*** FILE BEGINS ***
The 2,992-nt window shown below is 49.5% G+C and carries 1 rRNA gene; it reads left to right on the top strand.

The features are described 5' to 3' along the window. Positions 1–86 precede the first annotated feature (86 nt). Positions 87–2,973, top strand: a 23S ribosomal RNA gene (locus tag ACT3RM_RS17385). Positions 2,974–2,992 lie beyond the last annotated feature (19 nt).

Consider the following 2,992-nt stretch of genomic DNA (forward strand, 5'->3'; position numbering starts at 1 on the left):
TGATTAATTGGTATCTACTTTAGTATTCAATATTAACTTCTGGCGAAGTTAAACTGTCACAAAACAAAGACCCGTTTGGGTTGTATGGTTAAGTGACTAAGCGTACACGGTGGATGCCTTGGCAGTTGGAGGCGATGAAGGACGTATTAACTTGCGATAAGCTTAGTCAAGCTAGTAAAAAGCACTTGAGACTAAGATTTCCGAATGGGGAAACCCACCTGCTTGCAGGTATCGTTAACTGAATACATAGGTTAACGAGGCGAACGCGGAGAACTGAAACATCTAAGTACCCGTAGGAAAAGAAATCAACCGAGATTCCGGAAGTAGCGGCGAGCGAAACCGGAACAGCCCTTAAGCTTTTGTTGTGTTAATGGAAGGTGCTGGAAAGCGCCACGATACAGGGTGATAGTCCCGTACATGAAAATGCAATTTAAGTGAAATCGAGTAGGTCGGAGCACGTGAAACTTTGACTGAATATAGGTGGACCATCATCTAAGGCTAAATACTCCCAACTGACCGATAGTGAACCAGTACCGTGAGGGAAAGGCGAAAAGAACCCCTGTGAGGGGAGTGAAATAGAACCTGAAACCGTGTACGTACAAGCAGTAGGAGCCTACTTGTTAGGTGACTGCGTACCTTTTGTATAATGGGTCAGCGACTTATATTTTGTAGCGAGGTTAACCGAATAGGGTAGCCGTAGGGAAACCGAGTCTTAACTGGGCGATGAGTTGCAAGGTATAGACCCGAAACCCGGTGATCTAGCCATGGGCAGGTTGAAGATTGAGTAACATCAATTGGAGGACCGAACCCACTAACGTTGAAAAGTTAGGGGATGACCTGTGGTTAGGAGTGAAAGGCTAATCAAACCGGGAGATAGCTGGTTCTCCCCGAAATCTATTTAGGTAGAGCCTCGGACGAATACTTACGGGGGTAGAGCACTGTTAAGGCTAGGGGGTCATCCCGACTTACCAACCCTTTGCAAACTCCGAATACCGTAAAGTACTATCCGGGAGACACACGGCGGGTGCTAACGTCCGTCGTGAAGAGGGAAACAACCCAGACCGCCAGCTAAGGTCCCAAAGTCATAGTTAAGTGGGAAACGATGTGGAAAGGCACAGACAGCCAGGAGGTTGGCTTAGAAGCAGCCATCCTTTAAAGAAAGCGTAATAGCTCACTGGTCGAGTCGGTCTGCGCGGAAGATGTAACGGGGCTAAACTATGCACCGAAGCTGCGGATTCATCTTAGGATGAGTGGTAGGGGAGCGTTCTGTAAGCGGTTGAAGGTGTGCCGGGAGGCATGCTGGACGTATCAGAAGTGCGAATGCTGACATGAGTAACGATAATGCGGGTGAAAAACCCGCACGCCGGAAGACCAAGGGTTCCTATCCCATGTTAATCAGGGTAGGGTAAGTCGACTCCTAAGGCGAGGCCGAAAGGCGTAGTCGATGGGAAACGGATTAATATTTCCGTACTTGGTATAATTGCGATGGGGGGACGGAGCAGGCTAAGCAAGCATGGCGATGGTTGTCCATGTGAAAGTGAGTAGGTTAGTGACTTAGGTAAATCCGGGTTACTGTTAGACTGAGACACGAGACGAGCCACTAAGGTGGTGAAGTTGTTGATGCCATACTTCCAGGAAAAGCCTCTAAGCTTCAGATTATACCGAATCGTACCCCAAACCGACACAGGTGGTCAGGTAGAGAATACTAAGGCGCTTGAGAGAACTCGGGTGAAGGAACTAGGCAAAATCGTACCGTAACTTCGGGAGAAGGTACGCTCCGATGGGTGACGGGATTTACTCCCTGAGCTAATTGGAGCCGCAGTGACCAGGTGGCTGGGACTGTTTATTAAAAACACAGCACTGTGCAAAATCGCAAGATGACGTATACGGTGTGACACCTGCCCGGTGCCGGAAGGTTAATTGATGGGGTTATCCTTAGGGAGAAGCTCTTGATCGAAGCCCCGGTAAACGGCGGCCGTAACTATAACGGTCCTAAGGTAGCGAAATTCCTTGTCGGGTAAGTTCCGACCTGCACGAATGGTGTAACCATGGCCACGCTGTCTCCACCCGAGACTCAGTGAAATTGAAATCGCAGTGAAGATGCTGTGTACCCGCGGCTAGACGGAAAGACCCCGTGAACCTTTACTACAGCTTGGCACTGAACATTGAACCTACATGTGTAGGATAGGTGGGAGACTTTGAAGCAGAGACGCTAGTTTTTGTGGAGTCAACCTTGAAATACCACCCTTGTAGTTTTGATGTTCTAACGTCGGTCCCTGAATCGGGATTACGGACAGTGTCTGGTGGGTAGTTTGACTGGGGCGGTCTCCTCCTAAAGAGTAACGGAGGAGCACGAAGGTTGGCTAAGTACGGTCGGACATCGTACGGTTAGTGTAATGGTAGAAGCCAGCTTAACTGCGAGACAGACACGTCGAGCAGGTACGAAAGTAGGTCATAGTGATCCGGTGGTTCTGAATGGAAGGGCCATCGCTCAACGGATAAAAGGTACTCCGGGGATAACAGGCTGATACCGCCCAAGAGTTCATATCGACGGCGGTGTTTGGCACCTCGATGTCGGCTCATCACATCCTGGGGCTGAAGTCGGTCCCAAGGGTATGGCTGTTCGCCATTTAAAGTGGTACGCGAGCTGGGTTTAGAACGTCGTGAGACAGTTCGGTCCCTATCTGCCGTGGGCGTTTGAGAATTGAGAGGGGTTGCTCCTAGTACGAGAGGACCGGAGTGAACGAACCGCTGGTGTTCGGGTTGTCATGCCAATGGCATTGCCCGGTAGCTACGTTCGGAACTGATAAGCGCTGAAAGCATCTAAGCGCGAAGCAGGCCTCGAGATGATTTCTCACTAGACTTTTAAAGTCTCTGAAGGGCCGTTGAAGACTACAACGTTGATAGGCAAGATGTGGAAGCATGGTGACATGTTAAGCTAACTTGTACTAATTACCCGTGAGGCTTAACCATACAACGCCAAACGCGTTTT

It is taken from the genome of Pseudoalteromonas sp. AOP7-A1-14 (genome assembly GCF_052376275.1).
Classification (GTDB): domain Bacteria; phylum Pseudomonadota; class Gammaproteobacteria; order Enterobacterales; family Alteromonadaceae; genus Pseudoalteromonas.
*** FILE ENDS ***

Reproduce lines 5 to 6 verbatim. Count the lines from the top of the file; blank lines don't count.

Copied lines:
It is taken from the genome of Pseudoalteromonas sp. AOP7-A1-14 (genome assembly GCF_052376275.1).
Classification (GTDB): domain Bacteria; phylum Pseudomonadota; class Gammaproteobacteria; order Enterobacterales; family Alteromonadaceae; genus Pseudoalteromonas.